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British vs. Irish Merchant Navy

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  • British vs. Irish Merchant Navy

    Evening everyone,

    I am in a bit of a dilemma at the moment. I have an offer of sponsorship from a UK Merchant Navy company to study at Fleetwood, but I have also applied to the National Maritime College of Ireland. Does anyone have any knowledge of any big difference between the two? I'm from Northern Ireland, so NMCI would be easier for going home at weekends, etc but is the training still up to scratch and are employability still the same?

    Differences I already know of (or think I do):
    • At NMCI, all of 2nd year is sea time
    • You start NMCI with no sponsorship and have to pay the first year's fees
    • Irish Government give training allowance of ?300 whilst at sea
    • NMCI would be a BSc as opposed to an FdSc
    • You apply to the NMCI over the Irish version of UCAS, so a place isn't guaranteed, however I already meet the entry requirements for my UK sponsorship

  • #2
    I would go for the UK options.
    I think that you only get the BSc as a top up when you go back for Chief Mates, and I also think that in Ireland Chief Mates is a year, whereas in the UK it is 3 months.. but I would check on that as it may have changed.
    Your CoC will be of equivalent value at the end, but I think the biggest advantage is that if you go down the UK route you already have a sponsor and therefore a good possibility of a job at the end. With the Irish system you will need to find a sponsor after you start with all of the stress that goes with it.
    IF you have a good solid offer from a UK company, then go for it.
    Cruise ship Captain with experience on-board Passenger Vessels ranging from 5500-150000 GRT.


    • #3
      Ireland have one nautical college I believe. I'm also from Northern Ireland, and looked into this, however no one has replied at any institutes.


      • #4
        I do go with NMCI. I have no personal experience only what I heard from others. Main reason for would be both take 3 years but irish option has more time at sea year and half instead of year. Also both take same time but in Irish option you leave with a degree instead of HNC or foundation degree.


        • #5
          Hello I went to the NMCI. The college is good and modern (8 years old I think?). You only need a years sea time not not a year and a half. Companies will come in in January for interviews. Everyone in my year got a placement. Since you live in Ireland I presume you will want a shore job in Ireland in the future. Ireland is small and theres not that many seafarers so everyone knows each other. If you don't go to the NMCI you will miss out on building a lot of contacts. Something to bear in mind.


          • #6
            Get a British Officer ticket. Fleetwood Nautical College is only across the water, sort of speak.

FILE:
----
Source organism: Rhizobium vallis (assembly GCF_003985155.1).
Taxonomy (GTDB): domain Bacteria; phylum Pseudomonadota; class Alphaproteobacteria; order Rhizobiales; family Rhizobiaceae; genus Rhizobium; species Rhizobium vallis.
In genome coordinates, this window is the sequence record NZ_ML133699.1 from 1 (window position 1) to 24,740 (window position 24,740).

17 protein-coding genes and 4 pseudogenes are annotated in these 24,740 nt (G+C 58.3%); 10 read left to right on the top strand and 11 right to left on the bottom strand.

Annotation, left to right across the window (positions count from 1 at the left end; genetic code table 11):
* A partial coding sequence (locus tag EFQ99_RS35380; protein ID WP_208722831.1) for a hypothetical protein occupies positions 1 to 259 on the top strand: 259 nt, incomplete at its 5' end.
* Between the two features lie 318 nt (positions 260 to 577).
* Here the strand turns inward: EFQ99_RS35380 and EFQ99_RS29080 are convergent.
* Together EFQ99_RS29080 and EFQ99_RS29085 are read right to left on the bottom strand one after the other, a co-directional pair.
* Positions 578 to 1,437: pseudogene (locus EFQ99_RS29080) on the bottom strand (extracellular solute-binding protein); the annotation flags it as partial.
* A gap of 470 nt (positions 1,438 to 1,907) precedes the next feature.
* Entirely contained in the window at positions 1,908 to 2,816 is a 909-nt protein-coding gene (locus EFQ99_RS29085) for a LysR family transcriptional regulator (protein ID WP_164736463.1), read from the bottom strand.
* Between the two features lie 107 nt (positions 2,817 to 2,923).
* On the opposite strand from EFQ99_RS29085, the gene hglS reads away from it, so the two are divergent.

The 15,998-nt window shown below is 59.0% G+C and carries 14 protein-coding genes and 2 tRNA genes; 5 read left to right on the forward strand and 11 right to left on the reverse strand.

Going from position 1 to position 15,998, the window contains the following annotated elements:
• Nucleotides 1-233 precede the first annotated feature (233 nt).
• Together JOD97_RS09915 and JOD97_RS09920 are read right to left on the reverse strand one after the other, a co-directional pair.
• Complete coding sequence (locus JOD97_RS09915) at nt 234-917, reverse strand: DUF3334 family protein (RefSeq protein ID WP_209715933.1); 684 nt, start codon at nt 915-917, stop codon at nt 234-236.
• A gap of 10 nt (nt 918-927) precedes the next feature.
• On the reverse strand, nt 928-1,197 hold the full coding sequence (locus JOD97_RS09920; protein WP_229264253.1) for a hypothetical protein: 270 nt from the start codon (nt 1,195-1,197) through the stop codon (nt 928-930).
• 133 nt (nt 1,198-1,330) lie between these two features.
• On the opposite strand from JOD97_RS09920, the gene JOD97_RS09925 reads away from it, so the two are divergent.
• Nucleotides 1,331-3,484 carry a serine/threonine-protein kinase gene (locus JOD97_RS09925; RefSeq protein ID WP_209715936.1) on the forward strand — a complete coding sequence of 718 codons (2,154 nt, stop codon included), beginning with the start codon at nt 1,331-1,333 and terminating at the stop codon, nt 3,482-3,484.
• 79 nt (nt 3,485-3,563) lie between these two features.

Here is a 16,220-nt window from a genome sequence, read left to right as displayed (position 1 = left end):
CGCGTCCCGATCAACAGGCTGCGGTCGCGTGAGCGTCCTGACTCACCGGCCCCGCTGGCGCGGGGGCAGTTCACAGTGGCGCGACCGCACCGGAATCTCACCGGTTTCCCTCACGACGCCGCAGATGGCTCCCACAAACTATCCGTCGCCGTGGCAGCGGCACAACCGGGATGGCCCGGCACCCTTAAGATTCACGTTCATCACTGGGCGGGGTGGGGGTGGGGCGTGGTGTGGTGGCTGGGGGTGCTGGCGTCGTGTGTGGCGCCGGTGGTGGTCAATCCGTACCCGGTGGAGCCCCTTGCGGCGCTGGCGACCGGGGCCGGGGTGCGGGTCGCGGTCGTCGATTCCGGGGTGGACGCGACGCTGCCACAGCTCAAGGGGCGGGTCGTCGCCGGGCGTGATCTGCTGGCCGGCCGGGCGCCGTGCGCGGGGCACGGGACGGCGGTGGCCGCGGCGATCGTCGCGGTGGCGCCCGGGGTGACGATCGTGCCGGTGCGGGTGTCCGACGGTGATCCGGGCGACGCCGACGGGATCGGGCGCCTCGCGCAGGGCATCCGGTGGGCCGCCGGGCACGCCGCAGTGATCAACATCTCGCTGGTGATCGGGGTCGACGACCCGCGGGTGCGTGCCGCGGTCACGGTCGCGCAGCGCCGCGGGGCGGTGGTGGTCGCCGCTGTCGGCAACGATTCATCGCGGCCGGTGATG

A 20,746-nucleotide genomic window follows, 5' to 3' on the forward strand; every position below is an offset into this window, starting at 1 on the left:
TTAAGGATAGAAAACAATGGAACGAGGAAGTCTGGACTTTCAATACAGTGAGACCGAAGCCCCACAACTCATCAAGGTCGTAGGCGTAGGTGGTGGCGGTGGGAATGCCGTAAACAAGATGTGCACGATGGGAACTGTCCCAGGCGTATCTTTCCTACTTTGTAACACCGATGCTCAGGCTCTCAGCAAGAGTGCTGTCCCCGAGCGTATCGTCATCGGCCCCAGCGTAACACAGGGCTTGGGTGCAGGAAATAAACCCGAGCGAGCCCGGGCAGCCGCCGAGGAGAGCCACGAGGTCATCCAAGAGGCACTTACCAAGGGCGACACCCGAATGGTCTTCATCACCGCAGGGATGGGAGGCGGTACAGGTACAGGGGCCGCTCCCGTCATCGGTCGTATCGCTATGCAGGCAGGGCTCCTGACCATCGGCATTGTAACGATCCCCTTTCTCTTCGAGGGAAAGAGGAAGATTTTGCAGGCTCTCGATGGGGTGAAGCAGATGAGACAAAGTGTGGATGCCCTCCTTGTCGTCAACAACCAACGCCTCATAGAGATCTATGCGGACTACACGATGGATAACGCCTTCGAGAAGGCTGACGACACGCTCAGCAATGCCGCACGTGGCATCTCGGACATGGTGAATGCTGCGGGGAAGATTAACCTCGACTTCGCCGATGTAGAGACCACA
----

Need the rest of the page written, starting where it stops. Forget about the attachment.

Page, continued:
• #7
              I have just found out about CIT myself but as it turns out we might be a tat late on that as the applications period seems to have ended in May 1st but there seems to be the possibility of mid-year intakes (somewhere in September it seems!) as well I have e-mailed them, I'll let you know as soon as I find out myself
              Last edited by Giorgos.Vr; 16 June 2013, 10:20 PM. Reason: xtra info
              Do or don't, there is no try...


              • #8
                If you need to apply through the CAO then that ship will almost definitely have sailed for this year.
                Hello! I'm Chris. I'm away a lot so I'm sorry if it takes me a while to reply to messages, but I promise I'll get back to everyone. If it's urgent, please email me directly at [email protected].

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                • #9
                  Originally posted by CharlieDelta
                  If you need to apply through the CAO then that ship will almost definitely have sailed for this year.
                  that's what I'm reffering too indeed but in their web-site it mentions -last year's(?)- deadlines that also include a registration period in October but since the web-site hasn't been updated in a year or so I cannot be certain

                  here (but still not clear enough for me to be honest)
                  Last edited by Giorgos.Vr; 16 June 2013, 10:31 PM. Reason: link
                  Do or don't, there is no try...


                  • #10
                    i'll just copy/paste the response I got...

                    too disappointed to do anything else right now anyway...

                    "We have had an over-supply of applicants from the CAO in the past and have never used a waiting list in August for entrants to the degree courses. We have only one intake per year."

                    best of luck to next January's candidates I suppose!
                    Do or don't, there is no try...


                    • #11
                      I've been having a look at the Cork Institute for Technology and National Maritime College Ireland websites and I'm very impressed by the Marine Electrotechnology course.

                      Former TH cadet with experience of cruise ships, buoy tenders, research ships and oil tankers


                      • #12
                        I'm still in school but I live in ROI.

                        As I was born in England, I can join their Merchant Navy, but also, as I am oficially and Irish citizen too, I can also join the Irish Merchant Navy.

                        Which do people recommend?
                        UK vs Ireland


                        • #13
                          Anyone in EU can do British cadetship, but their is a residence requirement so you might not qualify. Think you have to be resident here for 18 months for smart funding